The Republican presidential nominee carried the state in ten consecutive elections, from 1968 to 2004, which reflected the state’s center-right fundamental bent. Republicans won more Senate races than did Democrats between 1978 and 2002, but Democrats have won the last four. 

That trend in Senate contests has carried over to presidential elections. Clinton carried the state in 2016, as Barack Obama had twice. Her margin of 5.3 points (49.7 percent to 44.4 percent) was narrower than Obama’s 6.3-point win in 2008 but larger than his 3.9-point margin in 2012. 

The state tends to flip back and forth between the parties every couple of gubernatorial contests, a reflection of its fundamental competitiveness. Democrats have won three of the last four gubernatorial elections, losing only the 2009 race.  Of course, if voters want change, the Democrats, as the party of incumbent McAuliffe, are in trouble.

The GOP has a large 66-34 majority in the state’s House of Delegates but a razor-thin 21-19 majority in the Senate.

Virginia’s presidential-gubernatorial race dynamic adds to the mystery of 2017.

For nine consecutive cycles, from 1972 through 2008, the party that won the White House lost the following year’s election for governor of Virginia. 

That streak ended in 2013, when McAuliffe was elected the year after Obama was re-elected. Still, the relationship between the two outcomes either is a remarkable coincidence or says something much more about voters in a politically competitive state that is right next door to the nation’s capital.

Could it be that Virginia voters feel buyer’s remorse a year after a presidential election, or at least that the controversial acts of a new or re-elected president are used against his party in the next race for governor? Or is the relation between those two elections, one state and one federal, merely statistical and not at all causal?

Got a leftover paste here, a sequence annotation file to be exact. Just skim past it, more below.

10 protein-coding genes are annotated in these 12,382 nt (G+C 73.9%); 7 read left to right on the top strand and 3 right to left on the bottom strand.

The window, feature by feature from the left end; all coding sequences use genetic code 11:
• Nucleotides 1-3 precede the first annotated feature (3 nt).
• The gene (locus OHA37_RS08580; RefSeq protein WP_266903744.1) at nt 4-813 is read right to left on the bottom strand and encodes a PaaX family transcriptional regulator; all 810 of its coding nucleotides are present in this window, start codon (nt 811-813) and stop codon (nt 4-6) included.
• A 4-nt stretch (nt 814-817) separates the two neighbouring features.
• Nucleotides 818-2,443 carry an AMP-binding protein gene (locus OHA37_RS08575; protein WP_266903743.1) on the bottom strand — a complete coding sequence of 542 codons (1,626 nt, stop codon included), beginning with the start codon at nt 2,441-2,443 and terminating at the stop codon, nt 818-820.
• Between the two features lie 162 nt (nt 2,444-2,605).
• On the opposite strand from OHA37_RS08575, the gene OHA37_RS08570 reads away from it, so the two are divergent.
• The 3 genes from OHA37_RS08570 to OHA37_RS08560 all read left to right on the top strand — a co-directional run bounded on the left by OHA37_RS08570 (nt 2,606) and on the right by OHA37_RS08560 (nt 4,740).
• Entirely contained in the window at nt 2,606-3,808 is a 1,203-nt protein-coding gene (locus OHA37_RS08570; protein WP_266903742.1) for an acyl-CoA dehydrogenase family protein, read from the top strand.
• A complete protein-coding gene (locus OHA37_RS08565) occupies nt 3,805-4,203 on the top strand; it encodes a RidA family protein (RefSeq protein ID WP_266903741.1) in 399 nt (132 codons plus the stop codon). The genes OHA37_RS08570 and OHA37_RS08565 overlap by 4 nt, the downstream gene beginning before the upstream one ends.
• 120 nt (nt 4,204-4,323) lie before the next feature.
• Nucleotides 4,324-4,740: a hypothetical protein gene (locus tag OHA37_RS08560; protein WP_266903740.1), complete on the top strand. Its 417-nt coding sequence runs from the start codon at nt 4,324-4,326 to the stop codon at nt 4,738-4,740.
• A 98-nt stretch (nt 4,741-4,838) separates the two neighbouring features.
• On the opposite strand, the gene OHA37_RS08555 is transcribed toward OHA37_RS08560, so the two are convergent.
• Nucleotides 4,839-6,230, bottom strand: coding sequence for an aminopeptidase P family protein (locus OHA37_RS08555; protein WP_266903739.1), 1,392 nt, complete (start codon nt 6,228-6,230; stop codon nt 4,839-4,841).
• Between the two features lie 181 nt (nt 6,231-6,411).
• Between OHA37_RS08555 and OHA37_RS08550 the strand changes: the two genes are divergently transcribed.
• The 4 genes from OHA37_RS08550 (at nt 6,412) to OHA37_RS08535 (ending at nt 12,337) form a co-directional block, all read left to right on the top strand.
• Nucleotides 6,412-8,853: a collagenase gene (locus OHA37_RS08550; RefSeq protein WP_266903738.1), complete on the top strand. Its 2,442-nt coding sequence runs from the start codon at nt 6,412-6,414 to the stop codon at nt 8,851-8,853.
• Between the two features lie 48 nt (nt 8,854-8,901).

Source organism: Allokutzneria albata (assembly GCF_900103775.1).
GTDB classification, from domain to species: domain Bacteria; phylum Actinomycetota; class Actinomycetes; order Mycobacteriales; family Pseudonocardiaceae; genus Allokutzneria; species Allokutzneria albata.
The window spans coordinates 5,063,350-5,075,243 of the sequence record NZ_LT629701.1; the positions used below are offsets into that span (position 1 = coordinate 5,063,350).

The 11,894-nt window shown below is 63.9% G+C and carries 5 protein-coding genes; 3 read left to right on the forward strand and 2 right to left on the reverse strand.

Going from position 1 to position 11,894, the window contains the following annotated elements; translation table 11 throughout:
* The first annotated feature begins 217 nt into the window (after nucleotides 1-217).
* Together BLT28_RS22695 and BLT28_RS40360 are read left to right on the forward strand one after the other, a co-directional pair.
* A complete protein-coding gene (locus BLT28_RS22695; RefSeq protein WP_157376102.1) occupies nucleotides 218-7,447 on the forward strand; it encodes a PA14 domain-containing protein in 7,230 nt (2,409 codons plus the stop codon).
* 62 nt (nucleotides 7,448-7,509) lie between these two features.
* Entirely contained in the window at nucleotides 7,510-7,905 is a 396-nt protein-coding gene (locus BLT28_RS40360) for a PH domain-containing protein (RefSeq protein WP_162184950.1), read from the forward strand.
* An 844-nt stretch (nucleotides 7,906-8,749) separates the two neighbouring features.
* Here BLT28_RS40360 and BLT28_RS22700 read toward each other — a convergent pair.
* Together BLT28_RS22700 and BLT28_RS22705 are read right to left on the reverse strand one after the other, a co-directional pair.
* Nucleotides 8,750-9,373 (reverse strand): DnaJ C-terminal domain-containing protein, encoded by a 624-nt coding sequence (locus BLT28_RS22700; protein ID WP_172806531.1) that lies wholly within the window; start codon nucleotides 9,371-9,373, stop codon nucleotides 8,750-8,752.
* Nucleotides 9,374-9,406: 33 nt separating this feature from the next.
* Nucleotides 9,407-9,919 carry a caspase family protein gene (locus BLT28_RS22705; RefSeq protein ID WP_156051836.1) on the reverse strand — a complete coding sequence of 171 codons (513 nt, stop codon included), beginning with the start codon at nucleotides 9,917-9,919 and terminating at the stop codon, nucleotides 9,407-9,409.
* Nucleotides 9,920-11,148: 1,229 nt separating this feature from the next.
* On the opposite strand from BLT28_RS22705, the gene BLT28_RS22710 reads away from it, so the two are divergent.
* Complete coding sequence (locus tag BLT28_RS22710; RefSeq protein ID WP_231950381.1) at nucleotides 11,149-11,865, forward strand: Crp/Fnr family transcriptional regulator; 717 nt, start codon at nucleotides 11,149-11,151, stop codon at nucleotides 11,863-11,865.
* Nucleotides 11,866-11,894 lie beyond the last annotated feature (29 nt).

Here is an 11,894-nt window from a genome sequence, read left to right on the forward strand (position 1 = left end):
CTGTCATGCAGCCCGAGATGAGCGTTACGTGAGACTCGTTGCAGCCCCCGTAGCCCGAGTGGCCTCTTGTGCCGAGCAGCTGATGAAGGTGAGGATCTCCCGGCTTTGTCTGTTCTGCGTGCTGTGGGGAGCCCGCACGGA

Whatever the answer, Democrats in the commonwealth are sure to label the GOP the party of Trump in 2017, and that is not likely to be an asset in vote-rich and crucially important Northern Virginia.

To make matters worse for the GOP, the party seems headed for a nasty nomination contest, featuring a poster child for the establishment, former Republican National Committee chairman Ed Gillespie, and Prince William County Board chairman Corey Stewart, an uber-Trump candidate.

Of course, Democrats have their own split and are headed to their own primary, which adds to the uncertainty of the general election.

Looking only at fundamentals, Virginia looks very competitive. But the cloud of Donald Trump hanging over the state may well turn out dampening Republican prospects.

The June 13th primaries in Virginia and June 6th primaries in New Jersey will define the nature of the general elections. But events, involving the candidates and also developments in Washington, D.C., are likely to greatly impact the two parties’ prospects. And Donald Trump is likely to be a liability instead of an asset in both races.